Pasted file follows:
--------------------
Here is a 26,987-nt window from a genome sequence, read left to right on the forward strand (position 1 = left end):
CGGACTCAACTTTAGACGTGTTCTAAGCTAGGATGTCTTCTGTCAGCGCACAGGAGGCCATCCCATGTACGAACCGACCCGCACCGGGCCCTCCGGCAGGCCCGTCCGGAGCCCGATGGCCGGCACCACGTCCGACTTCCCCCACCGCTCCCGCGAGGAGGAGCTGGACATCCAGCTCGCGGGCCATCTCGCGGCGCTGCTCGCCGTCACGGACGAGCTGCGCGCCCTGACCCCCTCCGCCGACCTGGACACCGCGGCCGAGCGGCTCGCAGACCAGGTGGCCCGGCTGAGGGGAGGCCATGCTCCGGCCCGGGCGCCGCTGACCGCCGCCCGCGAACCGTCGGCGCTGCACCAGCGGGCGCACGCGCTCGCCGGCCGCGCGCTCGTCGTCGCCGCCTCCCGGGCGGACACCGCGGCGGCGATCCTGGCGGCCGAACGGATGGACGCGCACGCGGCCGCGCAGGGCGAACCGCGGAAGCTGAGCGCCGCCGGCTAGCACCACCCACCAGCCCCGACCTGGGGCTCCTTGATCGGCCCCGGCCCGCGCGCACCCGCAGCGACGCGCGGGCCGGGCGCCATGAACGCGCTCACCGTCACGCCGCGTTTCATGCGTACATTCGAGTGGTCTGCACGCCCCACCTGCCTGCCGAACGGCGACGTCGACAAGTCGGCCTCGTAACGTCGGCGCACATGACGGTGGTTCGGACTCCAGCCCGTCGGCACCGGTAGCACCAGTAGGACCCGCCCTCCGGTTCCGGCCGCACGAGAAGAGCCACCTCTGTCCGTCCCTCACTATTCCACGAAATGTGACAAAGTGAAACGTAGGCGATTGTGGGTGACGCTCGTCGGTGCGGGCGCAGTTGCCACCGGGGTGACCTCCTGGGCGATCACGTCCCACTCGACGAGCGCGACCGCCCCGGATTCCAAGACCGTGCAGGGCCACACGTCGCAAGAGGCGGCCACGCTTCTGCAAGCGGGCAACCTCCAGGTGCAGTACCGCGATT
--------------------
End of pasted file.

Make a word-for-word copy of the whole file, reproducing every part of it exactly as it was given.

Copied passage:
Here is a 26,987-nt window from a genome sequence, read left to right on the forward strand (position 1 = left end):
CGGACTCAACTTTAGACGTGTTCTAAGCTAGGATGTCTTCTGTCAGCGCACAGGAGGCCATCCCATGTACGAACCGACCCGCACCGGGCCCTCCGGCAGGCCCGTCCGGAGCCCGATGGCCGGCACCACGTCCGACTTCCCCCACCGCTCCCGCGAGGAGGAGCTGGACATCCAGCTCGCGGGCCATCTCGCGGCGCTGCTCGCCGTCACGGACGAGCTGCGCGCCCTGACCCCCTCCGCCGACCTGGACACCGCGGCCGAGCGGCTCGCAGACCAGGTGGCCCGGCTGAGGGGAGGCCATGCTCCGGCCCGGGCGCCGCTGACCGCCGCCCGCGAACCGTCGGCGCTGCACCAGCGGGCGCACGCGCTCGCCGGCCGCGCGCTCGTCGTCGCCGCCTCCCGGGCGGACACCGCGGCGGCGATCCTGGCGGCCGAACGGATGGACGCGCACGCGGCCGCGCAGGGCGAACCGCGGAAGCTGAGCGCCGCCGGCTAGCACCACCCACCAGCCCCGACCTGGGGCTCCTTGATCGGCCCCGGCCCGCGCGCACCCGCAGCGACGCGCGGGCCGGGCGCCATGAACGCGCTCACCGTCACGCCGCGTTTCATGCGTACATTCGAGTGGTCTGCACGCCCCACCTGCCTGCCGAACGGCGACGTCGACAAGTCGGCCTCGTAACGTCGGCGCACATGACGGTGGTTCGGACTCCAGCCCGTCGGCACCGGTAGCACCAGTAGGACCCGCCCTCCGGTTCCGGCCGCACGAGAAGAGCCACCTCTGTCCGTCCCTCACTATTCCACGAAATGTGACAAAGTGAAACGTAGGCGATTGTGGGTGACGCTCGTCGGTGCGGGCGCAGTTGCCACCGGGGTGACCTCCTGGGCGATCACGTCCCACTCGACGAGCGCGACCGCCCCGGATTCCAAGACCGTGCAGGGCCACACGTCGCAAGAGGCGGCCACGCTTCTGCAAGCGGGCAACCTCCAGGTGCAGTACCGCGATT